It is important to use the ; between the two commands in the following row, so that you can reconnect through Putty (the connection will be lost either way). sudo reboot is also a possible solution.

  • sudo nmcli con down YourConnectionName; sudo nmcli con up YourConnectionName

If the confirmation messages look OK, you can unplug the network cable and test the setup using

  • ping google.com

Set up SSH

  • sudo apt install openssh-server
  • sudo ufw allow ssh
  • sudo systemctl status ssh

The first ssh login will produce a warning message explaining that this connection is new. If you save the connection, this will not be repeated.

Install a few networking tools

  • sudo apt-get install nmap
  • sudo apt install net-tools
  • sudo apt install clustershell

Install Open MPI (depending on worker or head node)

On the head node (steps might be redundant):

  • sudo apt-get install libopenmpi-dev
  • sudo apt-get install openmpi-bin
  • sudo apt-get install openmpi-doc
  • sudo apt-get install make
  • sudo apt-get install g++mpirun

On the worker nodes:

  • sudo apt-get install openmpi-bin

Add the mpiuser

  • sudo adduser mpiuser --uid 911

You can choose any uid below 1000, not just 911. Since these are fresh and identical installs, the uid should be available everywhere.

Install NFS server depending on head or worker)

On the head node, use

  • sudo apt-get install nfs-kernel-server

On worker nodes, use

  • sudo apt-get install nfs-common

Set up the hostnames in the hostfile

You can use

  • sudo nano /etc/hosts

Follow the instructions about the structure here . The most important is to make sure that only a single line contains localhost with 127… and all other lines reflect the actual IPs and hostnames of the cluster. In other words, the host file will be the same across the board.

Mark the node

You should put a sticker with the node count on the box and also to both ends of its cabling for less confusion later.

Phase One is complete

The remaining steps will be easier to implement once the nodes are set up in their own network

Optional step: wiping empty space

Depending on your layout, wiping empty space may be a next step. See details in the next section; however, making this step parallel does not always yield results, so we also placed this reminder here.

Repeat the above steps for all the desired nodes

Implementing the cluster

Arrange the nodes

— Arrange the nodes in their physical location

— Start the WIFI

— Start up all the computers

— From now on, all commands should be issued from the head node, unless stated otherwise

Check the network

List all the Ips of the nodes:

  • sudo nmap -sP 192.168.1.0/24

or whatever your subnet is. If any worker is missing, check it.

Ping the master from all of the nodes:

  • clush -w node[001-00n] -L ping -c 3 master

Here node001 – node00n should reflect your actual node hostname ranges. Clush can use [] for ranges.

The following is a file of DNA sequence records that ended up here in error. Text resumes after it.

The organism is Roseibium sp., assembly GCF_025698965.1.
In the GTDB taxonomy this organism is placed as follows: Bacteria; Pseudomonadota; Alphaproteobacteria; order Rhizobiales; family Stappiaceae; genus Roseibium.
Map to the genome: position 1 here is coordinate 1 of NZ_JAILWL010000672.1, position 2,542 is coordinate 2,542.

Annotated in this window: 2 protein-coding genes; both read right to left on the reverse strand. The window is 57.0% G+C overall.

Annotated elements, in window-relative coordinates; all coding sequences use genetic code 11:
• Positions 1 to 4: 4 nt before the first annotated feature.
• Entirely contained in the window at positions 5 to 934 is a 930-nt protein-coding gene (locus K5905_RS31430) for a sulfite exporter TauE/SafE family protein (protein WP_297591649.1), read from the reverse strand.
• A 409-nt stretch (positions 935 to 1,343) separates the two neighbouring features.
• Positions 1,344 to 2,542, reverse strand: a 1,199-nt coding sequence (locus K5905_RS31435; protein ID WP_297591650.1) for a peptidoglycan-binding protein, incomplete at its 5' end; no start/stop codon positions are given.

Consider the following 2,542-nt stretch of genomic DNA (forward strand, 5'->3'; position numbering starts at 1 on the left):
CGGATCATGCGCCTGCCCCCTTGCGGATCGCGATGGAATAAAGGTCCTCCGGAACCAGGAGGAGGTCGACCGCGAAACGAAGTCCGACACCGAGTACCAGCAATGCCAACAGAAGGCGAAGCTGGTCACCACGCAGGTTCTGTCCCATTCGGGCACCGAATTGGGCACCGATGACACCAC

If there is any problem at this point, check it. You can use IP addresses instead of hostnames, or login to the nodes one-by-one using ssh.

Check to see if everything has access to the internet:

  • ping -c 3 google.com
  • clush -w node[001-00n] -L ping -c 3 google.com

This is important for updating Ubuntu even if you do not want the worker nodes to access the internet directly.

Optional step: wipe empty space

If you are using older computers, it may make sense to wipe their empty space, to make sure that you will not get into trouble due to GDPR or any other confidentiality reason at a later stage. Since this can be a time-consuming process, we can take advantage of the clustered setup and run all the wipes in one parallel. Based on your experience, directly logging in to the nodes might be the most stable solution, but you can also try ssh-ing to the nodes, or even clush.

A lot about this is described here .

  • cat /dev/zero > zero.file
  • sync
  • rm zero.file

You can also use secure-delete’s sfill. It is not entirely clear if this makes any sense.

Set up passwordless login

The description is here and is fairly straightforward. We repeated the steps for both the admin user and the mpiuser.

Share the mpiuser folder using NFS

Either use the entire mpiuser folder as described below or login with the mpiuser, create a shareable subfolder, and use that (this might lead to less clutter and somewhat less flexibility)

/home/mpiuser *(rw,sync,no_subtree_check)

to /etc/exports with the command

  • sudo nano /etc/exports

And then

  • sudo service nfs-kernel-server restart
  • sudo ufw allow from 192.168.1.0/24

In the last command, use your own subnet.

Check to see if it works on the workers:

  • clush -w node[001-00n] -L showmount -e <IP of the head node>

Mount the mpiuser NFS folder on the workers

Anything before the clush command here is our workaround for the problem of entering the sudo password:

  • echo <yourpassword> | clush -w node[001-00n] -L sudo -S mount <headnode>:/home/mpiuser /home/mpiuser

Test it out

  • sudo touch /home/mpiuser/test
  • clush -w node[001-00n] -L ls /home/mpiuser

Implement automount

On each worker, add the following line to /etc/fstab

<headnode>:/home/mpiuser /home/mpiuser nfs

Use ssh with the passwordless login and then nano; or perhaps copy an fstab file via the mounted mpiuser folder.

Use sudo reboot on the worker node (or if you managed to do it in bulk, you can use clush for the reboot)

Once the reboot is finished, your Beowulf cluster should be ready to do your HPC work

You can upgrade Ubuntu if you wish.


Learn More

You can read the Executive Summary of Protogonus and our Construction Journal. We also provide a collection of www resources for building a Beowulf cluster.